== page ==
My inspiration to become a teacher started at a very young age. Continually playing ‘school’ with my two younger siblings I would always insist on being the teacher, never the pupil, much to their discontent. I relished in standing in front of them with my sheet of A4 paper on which was written mathematics calculations (which they had to grasp on how to complete) and coaching them on how to do mathematics like I, their big sister, was able.
As I was nearing the end of primary school and we were discussing out future career desires to place into our yearbook I was still certain that teaching was my goal. At our leaving school assembly my head teacher, who had not actually seen the yearbook, said “Amy will be back here in some years, no doubt, teaching generations to come” I was stunned to realise that she somehow knew that I wanted to teach, however looking back now I have come to the realisation that teaching was all I spoke of, and there were very few people unaware that this was my goal.
As fourth year came we were given the opportunity to do work experience, I jumped at the opportunity to go back to my old primary school. However this was a mistake. All of the teachers still remembered me, I expected this of course, I had only been gone four short years. However they still viewed me as ‘little Amy’ and they could not look past their image of me as a young child, they could not see the capabilities which I had developed over the years. And so, throughout the entire week of my work experience, I sharpened easily 100 pencils, printed numerous worksheets, glued together wall displays and cut up worksheets for the younger children who weren’t quite able. Afterwards I felt like I had wasted a week, but I knew that there was so much more to teaching that I wasn’t given the chance to experience from my former teachers, I felt let down immensely.
In fifth year, for my enrichment periods (one afternoon a week) I decided to stick at work experience, and attended a school at which no-one would have any preconceived ideas of me. I was placed into a primary 2 class, for the entire year. As the teacher became used to my presence within the classroom she realised that I was a capable person and needed ‘real’ experience of teaching. She gave me the responsibility of taking reading groups and performing one-on-one private lessons with students who were perhaps struggling with some of their subjects, in particular mathematics. I felt just like my younger self again teaching my siblings maths in my bedroom.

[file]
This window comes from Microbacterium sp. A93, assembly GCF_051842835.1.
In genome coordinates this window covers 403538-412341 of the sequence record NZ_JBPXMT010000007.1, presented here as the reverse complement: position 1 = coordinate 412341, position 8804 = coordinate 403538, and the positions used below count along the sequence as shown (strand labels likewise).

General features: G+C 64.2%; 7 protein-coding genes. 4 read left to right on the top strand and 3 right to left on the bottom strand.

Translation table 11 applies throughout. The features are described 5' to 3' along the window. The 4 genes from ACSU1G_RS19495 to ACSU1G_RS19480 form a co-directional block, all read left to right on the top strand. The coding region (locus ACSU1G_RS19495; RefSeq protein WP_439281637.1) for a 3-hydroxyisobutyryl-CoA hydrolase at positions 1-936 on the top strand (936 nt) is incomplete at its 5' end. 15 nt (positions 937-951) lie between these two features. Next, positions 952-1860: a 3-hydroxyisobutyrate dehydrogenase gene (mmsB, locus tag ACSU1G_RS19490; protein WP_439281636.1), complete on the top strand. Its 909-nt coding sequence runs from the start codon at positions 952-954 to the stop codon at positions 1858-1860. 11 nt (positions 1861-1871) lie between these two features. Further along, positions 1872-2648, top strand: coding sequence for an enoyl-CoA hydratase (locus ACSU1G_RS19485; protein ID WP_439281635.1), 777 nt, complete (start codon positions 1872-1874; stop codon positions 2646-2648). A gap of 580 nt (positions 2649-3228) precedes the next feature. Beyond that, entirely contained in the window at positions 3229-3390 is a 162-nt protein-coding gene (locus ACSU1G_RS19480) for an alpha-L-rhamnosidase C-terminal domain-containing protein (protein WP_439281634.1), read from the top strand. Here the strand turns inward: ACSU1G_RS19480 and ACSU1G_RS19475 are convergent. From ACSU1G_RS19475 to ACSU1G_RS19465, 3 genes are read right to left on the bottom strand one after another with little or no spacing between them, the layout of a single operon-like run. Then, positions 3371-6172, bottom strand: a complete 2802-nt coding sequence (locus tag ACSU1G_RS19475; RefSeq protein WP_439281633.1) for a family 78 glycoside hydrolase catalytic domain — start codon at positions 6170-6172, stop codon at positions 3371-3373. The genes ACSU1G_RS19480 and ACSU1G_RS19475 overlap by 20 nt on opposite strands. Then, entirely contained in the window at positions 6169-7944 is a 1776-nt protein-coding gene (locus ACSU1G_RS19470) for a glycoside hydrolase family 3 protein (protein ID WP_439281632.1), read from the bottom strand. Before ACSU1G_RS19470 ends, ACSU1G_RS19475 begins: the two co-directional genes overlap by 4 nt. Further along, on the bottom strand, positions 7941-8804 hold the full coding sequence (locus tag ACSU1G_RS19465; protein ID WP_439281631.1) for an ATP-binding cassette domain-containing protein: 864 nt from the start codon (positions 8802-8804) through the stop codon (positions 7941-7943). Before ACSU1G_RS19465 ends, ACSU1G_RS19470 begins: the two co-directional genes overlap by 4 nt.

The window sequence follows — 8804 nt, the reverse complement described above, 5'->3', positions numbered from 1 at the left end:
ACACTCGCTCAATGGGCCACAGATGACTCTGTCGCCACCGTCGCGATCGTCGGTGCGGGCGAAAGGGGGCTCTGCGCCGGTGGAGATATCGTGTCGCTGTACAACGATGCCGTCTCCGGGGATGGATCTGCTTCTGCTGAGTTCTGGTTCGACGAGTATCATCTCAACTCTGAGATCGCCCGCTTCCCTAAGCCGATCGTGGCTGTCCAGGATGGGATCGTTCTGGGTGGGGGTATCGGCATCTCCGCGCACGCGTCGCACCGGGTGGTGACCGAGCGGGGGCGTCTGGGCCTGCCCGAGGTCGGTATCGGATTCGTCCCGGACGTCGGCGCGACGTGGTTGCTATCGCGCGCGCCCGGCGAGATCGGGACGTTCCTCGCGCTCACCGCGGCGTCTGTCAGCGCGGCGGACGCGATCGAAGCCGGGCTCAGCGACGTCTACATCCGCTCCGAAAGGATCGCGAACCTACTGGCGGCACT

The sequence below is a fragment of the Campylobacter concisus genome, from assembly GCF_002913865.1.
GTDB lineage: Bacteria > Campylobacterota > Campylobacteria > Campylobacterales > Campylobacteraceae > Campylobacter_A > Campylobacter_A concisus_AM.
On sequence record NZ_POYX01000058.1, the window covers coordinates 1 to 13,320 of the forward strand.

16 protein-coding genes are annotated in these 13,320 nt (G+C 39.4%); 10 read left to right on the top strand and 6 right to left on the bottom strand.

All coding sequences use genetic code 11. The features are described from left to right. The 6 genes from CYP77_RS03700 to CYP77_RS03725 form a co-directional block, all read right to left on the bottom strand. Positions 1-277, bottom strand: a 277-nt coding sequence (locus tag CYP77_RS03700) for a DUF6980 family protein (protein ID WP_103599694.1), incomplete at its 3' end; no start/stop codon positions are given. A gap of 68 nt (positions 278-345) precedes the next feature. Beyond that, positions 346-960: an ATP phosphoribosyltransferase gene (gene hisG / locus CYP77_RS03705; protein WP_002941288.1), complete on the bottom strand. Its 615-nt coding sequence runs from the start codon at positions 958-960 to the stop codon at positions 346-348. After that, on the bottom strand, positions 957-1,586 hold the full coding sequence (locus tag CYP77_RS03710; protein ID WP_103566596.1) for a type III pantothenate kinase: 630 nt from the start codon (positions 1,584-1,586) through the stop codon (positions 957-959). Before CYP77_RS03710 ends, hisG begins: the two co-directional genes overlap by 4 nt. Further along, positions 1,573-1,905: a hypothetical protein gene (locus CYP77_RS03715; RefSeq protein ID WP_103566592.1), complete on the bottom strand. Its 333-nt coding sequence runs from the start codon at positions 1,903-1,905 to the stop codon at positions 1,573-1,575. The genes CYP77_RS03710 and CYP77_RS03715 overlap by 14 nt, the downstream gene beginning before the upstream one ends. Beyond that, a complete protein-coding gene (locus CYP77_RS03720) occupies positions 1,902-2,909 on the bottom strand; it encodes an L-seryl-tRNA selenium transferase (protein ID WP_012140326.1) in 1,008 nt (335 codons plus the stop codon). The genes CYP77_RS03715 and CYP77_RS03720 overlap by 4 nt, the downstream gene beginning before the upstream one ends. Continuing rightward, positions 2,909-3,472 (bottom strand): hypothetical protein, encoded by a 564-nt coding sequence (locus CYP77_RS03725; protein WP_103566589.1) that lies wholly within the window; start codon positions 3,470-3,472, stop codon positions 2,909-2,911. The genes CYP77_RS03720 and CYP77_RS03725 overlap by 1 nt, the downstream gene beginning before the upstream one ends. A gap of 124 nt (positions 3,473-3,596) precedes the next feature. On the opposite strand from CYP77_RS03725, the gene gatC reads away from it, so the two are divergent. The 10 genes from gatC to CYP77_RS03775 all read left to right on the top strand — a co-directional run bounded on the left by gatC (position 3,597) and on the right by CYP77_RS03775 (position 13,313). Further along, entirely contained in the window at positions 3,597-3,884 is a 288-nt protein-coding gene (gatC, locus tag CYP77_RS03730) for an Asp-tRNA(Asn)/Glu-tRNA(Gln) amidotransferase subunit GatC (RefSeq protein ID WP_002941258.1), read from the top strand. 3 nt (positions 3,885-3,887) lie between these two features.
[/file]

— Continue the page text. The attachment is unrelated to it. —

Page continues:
After school finished one day, the teacher and myself were talking about the lesson plan for next week. She then told me of her hatred for art and lack of passion for the subject, and that she had to teach it the day after to the children. I explained to her my love of art and how I would be more than willing to help her out with these lessons. And so, we moved around the timetable for the class so that art fell into the time at which I would be in the classroom. I performed many art lessons, and often tied them into their learning topics of space and ancient Egypt. We made 3d planets, aliens and many more. As the year progressed we began looking at the seasons through art. We went outside to collect leaves with intricate patterns and then printed them using autumnal coloured paint.
This time around work experience did not deter me from become a teacher but rather the opposite, it fueled my passion even more so.
In sixth year I was given the chance to do one final week of work experience. When I arrived at the school I straight away informed the teacher of my capabilities and that I could be used as an asset to her class throughout the week. After explaining my art lessons in my previous school she too allowed me to teach the children art, as well as some French due to my basic understanding.
The children’s feedback form my art lessons was astounding. They loved them and were entirely unaware, until reflection, that they were learning whilst having fun and enjoying themselves. This has made me have a passion for teaching in a non-conventional style, through art in this case. This brings out creativity as well as teaching about culture. The most rewarding thing I feel from art lessons is the joy seen on children’s faces, whilst they are learning. They are not sat silently writing in a jotter, or filling out a worksheet. They are communication, sharing, creating and most importantly building on their social skills.
I want to be the kind of teacher who does not disregard fun within a classroom, I want to see joy on faces while I am teaching, and I feel this must be done by teaching in a non-conventional way. Bringing new techniques into the classroom in order to learn in a fun way. There are many more ideas I have on how to make learning fun:
- Teaching fractions through measurements in baking
- Acting out imaginative stories as plays performed to the class, not just writing them
- Turning topic time into an interactive game where the children become characters from the past
I also believe that children should have an input into how the want to learn about specific things. If a child thinks that learning about mathematics through music and song will help them understand better, then the class will be up and singing about multiplication banging on a tambourine and strumming a guitar, because I feel this is important to the learning and development of a child.
Sometimes, yes, children will just have to sit and write, but it’s what happens thereafter with what they have learned which is important. Who says handwriting must be done solely in a jotter, once they have mastered the techniques what is stopping them from writing outside on the ground with some chalk? Nothing!